“Before borders closed two years ago, 55 per cent of all overnight accommodation revenue was from international travellers. Domestic demand alone was never enough to replace free-spending international tourists. 

“New Zealanders notice the impact of missing international travellers when their favourite restaurant goes out of business, or when they see boarded up shops in tourist destinations such as the Auckland CBD, Rotorua, West Coast and Queenstown. Many excellent tourism businesses have not survived two years without their most valuable customers.

“This announcement could have been made six weeks ago when government modellers started predicting tens of thousands of daily cases. 

“Government must now be mindful of not retaining pre-departure testing requirements any longer than strictly necessary, since the cost and inconvenience will be a barrier for many leisure travellers. The United Kingdom removed all travel restrictions overnight and New Zealand’s competitor destinations are on a similar path.

“Operationally, a number of challenges lie ahead. We must move to Omicron level Orange as soon as possible, because level Red is suppressing demand. If vaccine passes aren’t removed entirely, then it should be much easier for tourists to obtain them quickly on arrival. Industry has been concerned for some time about government’s visa processing capacity and turnaround times. This needs attention.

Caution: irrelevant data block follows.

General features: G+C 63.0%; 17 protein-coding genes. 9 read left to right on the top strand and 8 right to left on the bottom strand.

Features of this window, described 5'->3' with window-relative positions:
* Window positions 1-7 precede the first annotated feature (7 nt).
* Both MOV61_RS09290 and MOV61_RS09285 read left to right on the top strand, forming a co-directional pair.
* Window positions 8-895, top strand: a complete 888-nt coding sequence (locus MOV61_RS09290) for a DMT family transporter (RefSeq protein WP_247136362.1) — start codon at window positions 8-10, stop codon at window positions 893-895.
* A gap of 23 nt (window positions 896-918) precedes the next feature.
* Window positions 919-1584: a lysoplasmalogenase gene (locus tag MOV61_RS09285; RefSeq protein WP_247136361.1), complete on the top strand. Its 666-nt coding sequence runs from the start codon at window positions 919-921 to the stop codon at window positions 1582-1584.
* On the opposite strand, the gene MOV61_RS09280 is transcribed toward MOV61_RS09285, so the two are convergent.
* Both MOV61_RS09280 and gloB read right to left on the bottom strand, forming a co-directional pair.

“Finally, it’s beyond time for a reopening of the maritime border. Cruise ships could have safely returned to New Zealand months ago.

“The hotel sector faces a near-impossible task of rebuilding teams after 54 per cent of overnight accommodation sector workers were lost in the first twelve months after borders closed. Hotel Council Aotearoa has been warning government about the impending tourism labour squeeze since December 2020, but little is being done. This will slow the recovery and negatively affect service standards.”

Hospitality New Zealand:

“Opening before winter will be a game changer for so many businesses in the hardest hit tourism regions, such as the southern ski resorts.

“Crucially, they will have time to prepare for the Australian school holidays, though staffing may be an issue for some.

“Australian visitors typically make up 40% of overall visitors to New Zealand. As Tourism Minister Stuart Nash said – ‘We have missed you.’

“We need the border fully open to all as soon as possible, we need to get out of the red traffic light setting so we can have more venues open and get concerts back, and we need to get rid of vaccine passes.

“We believe [Government] should stand them down on 1 May at very latest to coincide with opening the border to the rest of the world.”